One of our goals in heading to Jasper specifically was to photograph elk with mountain views and fall colours behind them. Even though this bull wasn’t one of the giants, Josiah and I couldn’t have been more excited when he chose to bed down in this clearing while we were photographing him.


This handsome bull elk sure knows how to pick a room with a view when it was time to take a break from all the activity of the rut! Josiah and I were able to quietly work nearly 180 degrees of camera angles on this guy, including this one with the last of the deep red ground cover below.

One of Josiah’s favourites from the elk rut also happened to be of bulls that were far from the biggest we photographed. As we returned from photographing a huge 8×8 herd bull one morning, we spotted two younger bulls scrapping it out at the edge of the forest, no doubt practicing their skills for when it’s their time to fight for the prize.


Two young bull elk do battle along the edge of the boreal forest in Jasper National Park. Getting a clear view of both animal’s eyes during these battles can be a tough challenge, especially to do so within your field of focus. Josiah pulled it off perfectly here.

OK, OK…if you’re like me, you want to see the big guys, too. There’s plenty of them for your viewing pleasure in our “Elk & Moose” gallery, and more arriving weekly as we work through the thousands of images from this year’s rut.

We had barely returned from the elk rut before the mule and whitetailed deer rut got rocking, and Josiah and I spent more hours behind the lenses here in southwestern Alberta. And then, suddenly, the bighorn rut was not only on but deep into full swing, and we headed west across the Continental Divide along the western slopes of the Rockies for great action.

Josiah and I camped out in the snow for this trip, and decided to focus much of our effort in photographing sheep in and along the edge of the forests for a different feel from the standard bighorn pictures and more dramatic light. You can see some of the resulting images in our “Recent Work” gallery (or, if you’re reading this after early-2016, our Bighorn Sheep gallery).

I love this species so much (probably more than any other) that I have a VERY hard time narrowing down my favourites list. I’m not sure that this is my overall favourite bighorn shot of the year (actually, it’s not), but it seems to be overwhelmingly my kids’ favourite of mine, so I’ll let their choice rule…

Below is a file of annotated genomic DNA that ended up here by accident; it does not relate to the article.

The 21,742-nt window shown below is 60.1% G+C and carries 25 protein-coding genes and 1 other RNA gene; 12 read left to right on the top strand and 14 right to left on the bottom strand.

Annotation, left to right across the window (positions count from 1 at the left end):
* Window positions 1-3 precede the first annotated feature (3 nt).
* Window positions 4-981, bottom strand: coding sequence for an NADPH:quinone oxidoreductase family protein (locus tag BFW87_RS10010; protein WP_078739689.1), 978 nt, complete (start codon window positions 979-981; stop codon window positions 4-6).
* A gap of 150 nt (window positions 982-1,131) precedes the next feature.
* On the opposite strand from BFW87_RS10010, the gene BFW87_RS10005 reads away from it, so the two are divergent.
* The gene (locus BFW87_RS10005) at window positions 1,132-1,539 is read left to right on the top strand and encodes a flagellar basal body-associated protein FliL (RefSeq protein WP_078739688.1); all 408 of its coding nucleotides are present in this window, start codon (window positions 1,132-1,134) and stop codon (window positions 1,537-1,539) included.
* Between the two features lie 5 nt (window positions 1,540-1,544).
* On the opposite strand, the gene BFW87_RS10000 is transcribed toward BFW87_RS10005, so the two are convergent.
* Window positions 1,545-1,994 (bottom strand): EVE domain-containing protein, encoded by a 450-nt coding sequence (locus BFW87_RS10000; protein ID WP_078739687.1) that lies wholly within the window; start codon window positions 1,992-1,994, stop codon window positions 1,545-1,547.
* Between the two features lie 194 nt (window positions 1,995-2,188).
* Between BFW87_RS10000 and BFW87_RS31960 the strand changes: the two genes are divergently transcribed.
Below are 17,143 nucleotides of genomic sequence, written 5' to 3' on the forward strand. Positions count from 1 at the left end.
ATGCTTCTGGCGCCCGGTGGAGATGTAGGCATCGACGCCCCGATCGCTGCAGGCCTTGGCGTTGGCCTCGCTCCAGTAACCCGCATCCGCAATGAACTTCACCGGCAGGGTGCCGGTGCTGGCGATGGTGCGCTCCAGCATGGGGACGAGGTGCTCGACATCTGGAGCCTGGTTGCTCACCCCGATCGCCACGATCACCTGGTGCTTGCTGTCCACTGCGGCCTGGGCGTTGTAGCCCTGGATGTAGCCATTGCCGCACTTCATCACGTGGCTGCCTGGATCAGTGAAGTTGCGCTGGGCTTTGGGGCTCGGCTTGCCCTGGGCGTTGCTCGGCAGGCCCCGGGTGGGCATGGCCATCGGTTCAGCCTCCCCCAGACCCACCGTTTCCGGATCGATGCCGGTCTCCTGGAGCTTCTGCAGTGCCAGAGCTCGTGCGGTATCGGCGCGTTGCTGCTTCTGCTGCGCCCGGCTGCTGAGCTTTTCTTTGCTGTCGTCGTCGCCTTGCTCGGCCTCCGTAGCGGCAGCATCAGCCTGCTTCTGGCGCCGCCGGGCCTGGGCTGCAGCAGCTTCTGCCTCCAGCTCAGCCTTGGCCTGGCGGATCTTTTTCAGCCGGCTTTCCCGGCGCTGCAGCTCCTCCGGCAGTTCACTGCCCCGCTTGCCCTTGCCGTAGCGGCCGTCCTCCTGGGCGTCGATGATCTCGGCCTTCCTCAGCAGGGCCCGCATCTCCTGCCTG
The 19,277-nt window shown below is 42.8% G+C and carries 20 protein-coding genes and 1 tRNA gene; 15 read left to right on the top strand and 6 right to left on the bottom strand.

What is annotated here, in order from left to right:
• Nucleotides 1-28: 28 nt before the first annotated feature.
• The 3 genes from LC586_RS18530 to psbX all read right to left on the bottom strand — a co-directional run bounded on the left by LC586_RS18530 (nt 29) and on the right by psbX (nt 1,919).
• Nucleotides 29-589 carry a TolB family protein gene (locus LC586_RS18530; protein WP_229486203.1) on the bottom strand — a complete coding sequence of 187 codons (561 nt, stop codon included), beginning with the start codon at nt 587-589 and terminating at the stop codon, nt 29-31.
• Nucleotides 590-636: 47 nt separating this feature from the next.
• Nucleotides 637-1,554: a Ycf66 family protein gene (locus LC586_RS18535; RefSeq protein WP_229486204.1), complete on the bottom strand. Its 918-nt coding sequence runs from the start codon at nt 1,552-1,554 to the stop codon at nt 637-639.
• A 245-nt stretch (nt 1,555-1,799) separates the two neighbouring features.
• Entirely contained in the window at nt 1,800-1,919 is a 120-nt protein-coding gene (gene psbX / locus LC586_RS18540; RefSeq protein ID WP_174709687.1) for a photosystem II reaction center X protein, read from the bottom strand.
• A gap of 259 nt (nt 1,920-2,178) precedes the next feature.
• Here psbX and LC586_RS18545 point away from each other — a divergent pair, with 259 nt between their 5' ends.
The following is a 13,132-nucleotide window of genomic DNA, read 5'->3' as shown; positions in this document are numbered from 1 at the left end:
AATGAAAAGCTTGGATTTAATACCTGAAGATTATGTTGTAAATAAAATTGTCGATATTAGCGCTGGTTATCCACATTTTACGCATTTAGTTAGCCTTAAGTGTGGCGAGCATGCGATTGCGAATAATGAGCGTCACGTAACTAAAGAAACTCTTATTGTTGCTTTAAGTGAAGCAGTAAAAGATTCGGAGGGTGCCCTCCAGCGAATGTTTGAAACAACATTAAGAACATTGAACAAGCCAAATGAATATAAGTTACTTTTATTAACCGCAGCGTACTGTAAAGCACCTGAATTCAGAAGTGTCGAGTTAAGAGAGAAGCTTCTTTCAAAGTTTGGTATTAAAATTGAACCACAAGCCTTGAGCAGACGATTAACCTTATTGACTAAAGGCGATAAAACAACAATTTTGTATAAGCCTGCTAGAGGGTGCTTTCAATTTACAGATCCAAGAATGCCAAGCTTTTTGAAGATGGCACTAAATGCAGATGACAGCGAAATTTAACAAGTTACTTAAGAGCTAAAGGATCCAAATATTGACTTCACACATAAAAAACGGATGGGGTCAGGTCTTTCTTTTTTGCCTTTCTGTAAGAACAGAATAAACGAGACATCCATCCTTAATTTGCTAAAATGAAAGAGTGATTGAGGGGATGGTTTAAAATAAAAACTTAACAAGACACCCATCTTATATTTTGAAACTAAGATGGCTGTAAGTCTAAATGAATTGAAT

Once again, not the biggest specimen of the rut, but as this ram began working his way out of the forest toward a group of ewes near Josiah and I, I realized I had a remarkable set of conditions working in my favour…if the ram stayed on his current course. He stepped out of the dark forest and onto a snowfield that was bouncing back the mid-afternoon sun (not normally an ideal time of day for wildlife photography). I was still rolling the exposure dial down with my thumb as I squeezed this shot off, wanting to expose for the dramatic rim-lighting balanced with the reflected light from the snow on his body.


A mature Rocky Mountain Bighorn ram steps out from a dark forest onto a snowfield, creating a veritable outdoor studio for me to photograph in. After taking thousands upon thousands of images of bighorns over the years, I wanted to capture something different in this year’s rut.

In the end, the shot makes my favourites list for one reason more than any other, and it fits the theme of this review of our year. More than the picture or even the subject, it’s the experience of one very excited 10-year old up-and-coming wildlife photographer beside me, finding his own subjects and angles and choosing his own settings and compositions, that makes this a favourite memory. That my son (who is now 11 in case you’re keeping track of such things) is following in his big sister’s and my footsteps into the wilderness and the art of wildlife photography, is a pretty special thing to say the least. My experiences with Jenaya in the field have been nothing short of incredible. Some of my favourite memories of my entire life are moments we’ve shared together. For the past couple of years now, Josiah has joined us, and our photo adventures are the richer for experiencing the wonders of the natural world together.

If you made it all the way to here, congratulations (and thanks for sticking with us)! Jenaya, Josiah and I each picked 10 favourite images tied to favourite moments and share them with you on our 2015 Favourites page. It’s not really meant to be a “best of” collection (hey, I’m still discovering new favourites in our files every week!), but it is a pretty good overview of the year for each of us. If I were honest with my favourite 10, you would find 10 bighorn pics in my gallery, but fear not, I spread it out.

And if you’re reading this near the time we published it, here’s wishing you and yours the very best for 2016 (and our warmest wishes to you whether it’s January 2016 or not).